On the definition of personal space

Godey’s Lady’s Book, July 1876:

DODGING UMBRELLAS AND PARASOLS.—This is an art in a large city. A lady carries either, regardless of the hats or eyes of gentlemen. She never lifts it, but lets it work its own way, and you see many hats knocked off and rolling in the rain. Just notice it on Chestnut Street on a rainy day.

Reading one: Women are inconsiderate. They are slaves to fashion, unaware (or uncaring) of the way their actions impact others.

Reading two: Umbrellas and parasols are a material means to negotiate social space, to enforce separation between individuals (particularly individuals of different genders) without the need for an actual confrontation. Passive aggression is a tool used to reproduce social norms and provide a buffer (spatial and social) between the umbrella-wielder and the more privileged sex.

Reading three: Weather changes public social interactions. The complaints about assaults on hats end with a rainy day. Were parasols simply less ubiquitous than umbrellas, or perhaps less expansive? Or did rain have an impact upon traffic patterns, causing pedestrians to cluster more closely together, either moving in a pack or attempting to pass individuals (perhaps especially concerned about the fate of their skirts) who moved at a more leisurely pace?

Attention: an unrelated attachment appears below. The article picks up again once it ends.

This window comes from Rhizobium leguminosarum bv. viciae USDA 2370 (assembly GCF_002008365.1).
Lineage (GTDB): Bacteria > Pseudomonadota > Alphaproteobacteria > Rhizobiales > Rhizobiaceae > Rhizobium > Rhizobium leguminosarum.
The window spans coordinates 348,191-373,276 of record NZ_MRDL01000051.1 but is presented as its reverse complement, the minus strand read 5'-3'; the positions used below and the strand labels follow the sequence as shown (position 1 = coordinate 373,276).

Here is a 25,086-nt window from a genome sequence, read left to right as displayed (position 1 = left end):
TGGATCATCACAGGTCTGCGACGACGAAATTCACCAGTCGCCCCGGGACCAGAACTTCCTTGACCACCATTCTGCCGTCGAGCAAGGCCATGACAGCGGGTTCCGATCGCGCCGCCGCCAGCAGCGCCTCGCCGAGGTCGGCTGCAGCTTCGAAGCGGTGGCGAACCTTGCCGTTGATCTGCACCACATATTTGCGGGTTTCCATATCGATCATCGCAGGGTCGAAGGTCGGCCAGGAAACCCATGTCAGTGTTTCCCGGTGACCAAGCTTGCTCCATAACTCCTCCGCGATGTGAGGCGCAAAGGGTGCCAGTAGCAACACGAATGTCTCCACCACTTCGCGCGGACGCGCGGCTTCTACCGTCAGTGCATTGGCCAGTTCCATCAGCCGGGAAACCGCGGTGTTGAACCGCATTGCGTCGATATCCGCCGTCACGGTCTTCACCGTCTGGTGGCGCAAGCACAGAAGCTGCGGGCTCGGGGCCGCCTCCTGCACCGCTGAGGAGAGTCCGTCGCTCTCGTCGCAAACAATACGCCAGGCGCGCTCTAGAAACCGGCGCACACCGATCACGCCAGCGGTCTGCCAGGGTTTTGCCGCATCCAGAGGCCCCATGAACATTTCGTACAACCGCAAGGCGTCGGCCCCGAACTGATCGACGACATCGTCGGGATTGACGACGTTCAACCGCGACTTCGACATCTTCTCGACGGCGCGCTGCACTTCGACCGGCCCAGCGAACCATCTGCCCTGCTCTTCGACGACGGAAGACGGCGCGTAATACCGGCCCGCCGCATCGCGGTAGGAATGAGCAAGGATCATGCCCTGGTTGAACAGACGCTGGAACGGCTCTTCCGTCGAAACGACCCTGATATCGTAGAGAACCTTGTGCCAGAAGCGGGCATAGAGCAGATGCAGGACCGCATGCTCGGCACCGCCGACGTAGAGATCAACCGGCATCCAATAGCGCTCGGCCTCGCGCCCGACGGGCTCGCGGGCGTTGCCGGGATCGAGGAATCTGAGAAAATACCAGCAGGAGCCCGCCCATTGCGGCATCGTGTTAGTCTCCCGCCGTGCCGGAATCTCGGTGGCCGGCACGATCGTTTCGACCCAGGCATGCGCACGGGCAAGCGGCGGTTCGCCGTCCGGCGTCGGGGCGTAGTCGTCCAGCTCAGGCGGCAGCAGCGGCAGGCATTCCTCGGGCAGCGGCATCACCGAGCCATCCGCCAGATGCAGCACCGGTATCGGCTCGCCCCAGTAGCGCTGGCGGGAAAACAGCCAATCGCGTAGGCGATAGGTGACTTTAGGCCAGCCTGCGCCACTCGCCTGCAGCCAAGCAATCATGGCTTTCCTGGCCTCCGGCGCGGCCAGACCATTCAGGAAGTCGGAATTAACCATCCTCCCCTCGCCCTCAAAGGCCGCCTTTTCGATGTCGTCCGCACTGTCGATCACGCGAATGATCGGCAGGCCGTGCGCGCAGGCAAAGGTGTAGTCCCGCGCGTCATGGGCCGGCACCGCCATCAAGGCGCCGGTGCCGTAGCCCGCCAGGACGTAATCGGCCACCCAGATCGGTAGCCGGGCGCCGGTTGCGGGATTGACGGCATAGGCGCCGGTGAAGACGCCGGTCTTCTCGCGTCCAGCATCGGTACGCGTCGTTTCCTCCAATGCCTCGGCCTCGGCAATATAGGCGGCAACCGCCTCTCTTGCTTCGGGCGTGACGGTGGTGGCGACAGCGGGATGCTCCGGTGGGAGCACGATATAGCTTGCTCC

Reading four: The assault on hats was actually an assault on masculinity and normative behavior. A man did not go out in public without his hat during this period. To have it knocked off would have been a social affront, but also a physical annoyance. No one wants to wear a hat that has just fallen into a puddle, but a man would have no other option than to put it back on.

Reading five: Umbrellas and parasols did not merely preserve a woman’s personal space, they protected her investment (or her male relatives’). Skirts were big (1876 was the trailing end of the First Bustle period) and movement required practice. The female footprint was thus much larger than the male. The use of devices wielded at eye level served as a reminder of that fact, offering skirts some additional protection from muddy shoes.